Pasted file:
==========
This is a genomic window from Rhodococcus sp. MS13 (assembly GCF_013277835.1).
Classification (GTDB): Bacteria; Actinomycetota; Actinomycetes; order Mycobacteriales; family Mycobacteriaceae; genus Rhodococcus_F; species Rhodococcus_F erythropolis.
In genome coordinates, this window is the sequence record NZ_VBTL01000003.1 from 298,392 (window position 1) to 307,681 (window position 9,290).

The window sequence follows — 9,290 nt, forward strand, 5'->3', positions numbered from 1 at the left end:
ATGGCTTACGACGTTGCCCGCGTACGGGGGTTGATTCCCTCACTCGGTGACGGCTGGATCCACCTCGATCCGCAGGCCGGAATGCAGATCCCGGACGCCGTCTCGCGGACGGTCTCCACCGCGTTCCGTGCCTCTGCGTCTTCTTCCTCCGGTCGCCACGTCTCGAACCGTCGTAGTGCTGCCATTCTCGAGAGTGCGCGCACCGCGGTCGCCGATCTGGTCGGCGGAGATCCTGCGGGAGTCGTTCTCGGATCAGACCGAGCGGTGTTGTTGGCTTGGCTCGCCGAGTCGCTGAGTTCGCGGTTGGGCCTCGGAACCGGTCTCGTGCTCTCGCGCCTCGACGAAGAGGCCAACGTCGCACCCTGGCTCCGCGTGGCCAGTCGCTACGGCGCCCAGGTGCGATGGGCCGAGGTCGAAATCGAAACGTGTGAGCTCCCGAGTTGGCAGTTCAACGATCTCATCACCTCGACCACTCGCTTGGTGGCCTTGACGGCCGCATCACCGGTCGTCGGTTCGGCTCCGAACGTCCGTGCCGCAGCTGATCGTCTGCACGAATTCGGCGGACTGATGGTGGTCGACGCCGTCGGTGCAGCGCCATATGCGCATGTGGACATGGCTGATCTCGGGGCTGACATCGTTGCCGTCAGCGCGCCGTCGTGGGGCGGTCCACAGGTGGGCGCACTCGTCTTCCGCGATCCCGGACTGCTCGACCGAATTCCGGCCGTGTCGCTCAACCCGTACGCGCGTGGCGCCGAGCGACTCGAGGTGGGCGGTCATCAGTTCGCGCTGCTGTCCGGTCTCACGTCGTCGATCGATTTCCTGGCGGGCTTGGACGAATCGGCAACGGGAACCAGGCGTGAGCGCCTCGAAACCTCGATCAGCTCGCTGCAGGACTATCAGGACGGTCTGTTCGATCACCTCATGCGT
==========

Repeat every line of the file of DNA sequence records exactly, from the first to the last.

This is a genomic window from Rhodococcus sp. MS13 (assembly GCF_013277835.1).
Classification (GTDB): Bacteria; Actinomycetota; Actinomycetes; order Mycobacteriales; family Mycobacteriaceae; genus Rhodococcus_F; species Rhodococcus_F erythropolis.
In genome coordinates, this window is the sequence record NZ_VBTL01000003.1 from 298,392 (window position 1) to 307,681 (window position 9,290).

The window sequence follows — 9,290 nt, forward strand, 5'->3', positions numbered from 1 at the left end:
ATGGCTTACGACGTTGCCCGCGTACGGGGGTTGATTCCCTCACTCGGTGACGGCTGGATCCACCTCGATCCGCAGGCCGGAATGCAGATCCCGGACGCCGTCTCGCGGACGGTCTCCACCGCGTTCCGTGCCTCTGCGTCTTCTTCCTCCGGTCGCCACGTCTCGAACCGTCGTAGTGCTGCCATTCTCGAGAGTGCGCGCACCGCGGTCGCCGATCTGGTCGGCGGAGATCCTGCGGGAGTCGTTCTCGGATCAGACCGAGCGGTGTTGTTGGCTTGGCTCGCCGAGTCGCTGAGTTCGCGGTTGGGCCTCGGAACCGGTCTCGTGCTCTCGCGCCTCGACGAAGAGGCCAACGTCGCACCCTGGCTCCGCGTGGCCAGTCGCTACGGCGCCCAGGTGCGATGGGCCGAGGTCGAAATCGAAACGTGTGAGCTCCCGAGTTGGCAGTTCAACGATCTCATCACCTCGACCACTCGCTTGGTGGCCTTGACGGCCGCATCACCGGTCGTCGGTTCGGCTCCGAACGTCCGTGCCGCAGCTGATCGTCTGCACGAATTCGGCGGACTGATGGTGGTCGACGCCGTCGGTGCAGCGCCATATGCGCATGTGGACATGGCTGATCTCGGGGCTGACATCGTTGCCGTCAGCGCGCCGTCGTGGGGCGGTCCACAGGTGGGCGCACTCGTCTTCCGCGATCCCGGACTGCTCGACCGAATTCCGGCCGTGTCGCTCAACCCGTACGCGCGTGGCGCCGAGCGACTCGAGGTGGGCGGTCATCAGTTCGCGCTGCTGTCCGGTCTCACGTCGTCGATCGATTTCCTGGCGGGCTTGGACGAATCGGCAACGGGAACCAGGCGTGAGCGCCTCGAAACCTCGATCAGCTCGCTGCAGGACTATCAGGACGGTCTGTTCGATCACCTCATGCGT